Yeah, exactly. It was not supposed to make the EP whatsoever. “Dreamland,” I knew was probably going to. I thought “Dreamland” was the best one. And I have my brother here who is super supportive, coming down every night, like, “okay, so what are you working on now?” But yeah, “Dreamland,” to me, was the best. So “Dreamland” was easy. Except for when figuring the lyrics for it. They’re the worst thing for me, but generally it was, it was tough. It drove me insane. But it was well worth it. And, you know, it was definitely a good start for moving forward in my career.

On the topic of “Dreamland,” your vocals are so rich throughout the record, and at times, they would become almost theatrical, like on the line, “and every single time I sleep…” You do that super cool modulation. Do you have a background in performance?

My new manager got me vocal lessons recently, but up until two weeks ago, I learned on YouTube.

That’s so sick.

Yeah, I learned completely on YouTube. My story with music is interesting. I know, we’re talking about vocals, but it’s a whole encompassing thing with the way I started. Originally, I started on drums– and really I started on boxes and pillows in my room. I had a kick pedal, I would hit my bed frame. And I would listen to Black Sabbath, and hit the boxes. I had a deflated basketball, which I used as a snare. And so that’s kind of how I learned to play drums. And then, eventually, I realized that, you know, as a drummer, you only can do so much.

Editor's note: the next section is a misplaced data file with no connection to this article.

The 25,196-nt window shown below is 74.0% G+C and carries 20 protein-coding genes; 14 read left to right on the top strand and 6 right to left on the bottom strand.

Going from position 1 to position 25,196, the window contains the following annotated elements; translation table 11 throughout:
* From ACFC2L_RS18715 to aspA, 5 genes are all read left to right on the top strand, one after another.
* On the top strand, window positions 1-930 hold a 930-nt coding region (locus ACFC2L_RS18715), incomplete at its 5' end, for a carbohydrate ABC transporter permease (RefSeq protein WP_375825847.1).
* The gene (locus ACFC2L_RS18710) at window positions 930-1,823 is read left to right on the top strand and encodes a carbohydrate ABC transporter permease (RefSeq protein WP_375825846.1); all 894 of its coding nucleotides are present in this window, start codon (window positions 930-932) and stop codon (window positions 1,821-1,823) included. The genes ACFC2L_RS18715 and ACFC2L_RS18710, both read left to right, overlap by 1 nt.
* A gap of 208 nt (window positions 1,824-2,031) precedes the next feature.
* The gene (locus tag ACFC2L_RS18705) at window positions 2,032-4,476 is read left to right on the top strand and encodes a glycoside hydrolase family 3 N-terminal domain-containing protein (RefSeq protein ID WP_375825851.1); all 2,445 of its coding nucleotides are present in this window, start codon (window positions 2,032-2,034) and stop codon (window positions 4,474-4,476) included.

I started picking up vocals– and I’ve really been singing since I was a child, you know, listening to the radio. I wouldn’t copy it, exactly. I’d just try to make it my own. Then I started actually learning how to breathe and kind of figuring it out– finding YouTubers who walked me through the exercises, because it’s very difficult to find. And I found one who I ended up loving and still use this day, occasionally, although funny enough, I stopped practicing maybe about a year ago because I fell in love with Lou Reed and Bob Dylan and they… They couldn’t sing. So, I was like, alright, I want more of that rougher edge. But that kind of tone you talked about came from those YouTube exercises and kind of what I was born with– just kind of the emotions I felt from the song. The way that I write is I feel an emotion; most of my songs were written at three in the morning. I feel an emotion at three in the morning, I can’t sleep. I am a night owl-insomniac. I’ll write a song and whatever I’m feeling at the time will lead the vocal melody, so I don’t really know where it comes from, necessarily.

A couple weeks ago, maybe a month ago, I was on YouTube, and I have two YouTube channels– one is Senseless Optimism, but also, my personal YouTube channel. And when I was in high school, I posted videos of me. This is before I could play guitar or anything, I just could sing and then play drums on boxes. So I was listening to myself, me four years ago, like singing and making lyrics and a backing track, all the time. I wanted to be in the band more than anything.

I can totally relate to that. Moving from the EP to more general questions, what’s a quality in people that you think is overrated?

I think this is gonna be a little bit controversial.

That’s the best type of answer.